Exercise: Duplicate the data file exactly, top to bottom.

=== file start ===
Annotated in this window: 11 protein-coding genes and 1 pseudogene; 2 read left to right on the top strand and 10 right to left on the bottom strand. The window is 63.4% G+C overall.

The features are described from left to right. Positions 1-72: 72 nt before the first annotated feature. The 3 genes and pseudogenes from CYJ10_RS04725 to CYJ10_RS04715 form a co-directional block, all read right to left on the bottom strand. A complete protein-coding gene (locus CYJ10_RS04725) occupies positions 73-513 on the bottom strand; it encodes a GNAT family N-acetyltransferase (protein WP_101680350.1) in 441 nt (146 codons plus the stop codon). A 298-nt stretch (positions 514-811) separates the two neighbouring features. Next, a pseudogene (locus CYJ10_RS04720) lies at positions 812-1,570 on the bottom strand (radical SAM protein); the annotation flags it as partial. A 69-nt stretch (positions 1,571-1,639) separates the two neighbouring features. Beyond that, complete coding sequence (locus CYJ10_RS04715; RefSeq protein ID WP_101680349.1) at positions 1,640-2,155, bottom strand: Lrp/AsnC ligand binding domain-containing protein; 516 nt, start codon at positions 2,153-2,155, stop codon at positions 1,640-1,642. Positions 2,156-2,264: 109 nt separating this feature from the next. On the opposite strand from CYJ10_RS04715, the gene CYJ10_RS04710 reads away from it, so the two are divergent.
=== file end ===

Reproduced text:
Annotated in this window: 11 protein-coding genes and 1 pseudogene; 2 read left to right on the top strand and 10 right to left on the bottom strand. The window is 63.4% G+C overall.

The features are described from left to right. Positions 1-72: 72 nt before the first annotated feature. The 3 genes and pseudogenes from CYJ10_RS04725 to CYJ10_RS04715 form a co-directional block, all read right to left on the bottom strand. A complete protein-coding gene (locus CYJ10_RS04725) occupies positions 73-513 on the bottom strand; it encodes a GNAT family N-acetyltransferase (protein WP_101680350.1) in 441 nt (146 codons plus the stop codon). A 298-nt stretch (positions 514-811) separates the two neighbouring features. Next, a pseudogene (locus CYJ10_RS04720) lies at positions 812-1,570 on the bottom strand (radical SAM protein); the annotation flags it as partial. A 69-nt stretch (positions 1,571-1,639) separates the two neighbouring features. Beyond that, complete coding sequence (locus CYJ10_RS04715; RefSeq protein ID WP_101680349.1) at positions 1,640-2,155, bottom strand: Lrp/AsnC ligand binding domain-containing protein; 516 nt, start codon at positions 2,153-2,155, stop codon at positions 1,640-1,642. Positions 2,156-2,264: 109 nt separating this feature from the next. On the opposite strand from CYJ10_RS04715, the gene CYJ10_RS04710 reads away from it, so the two are divergent.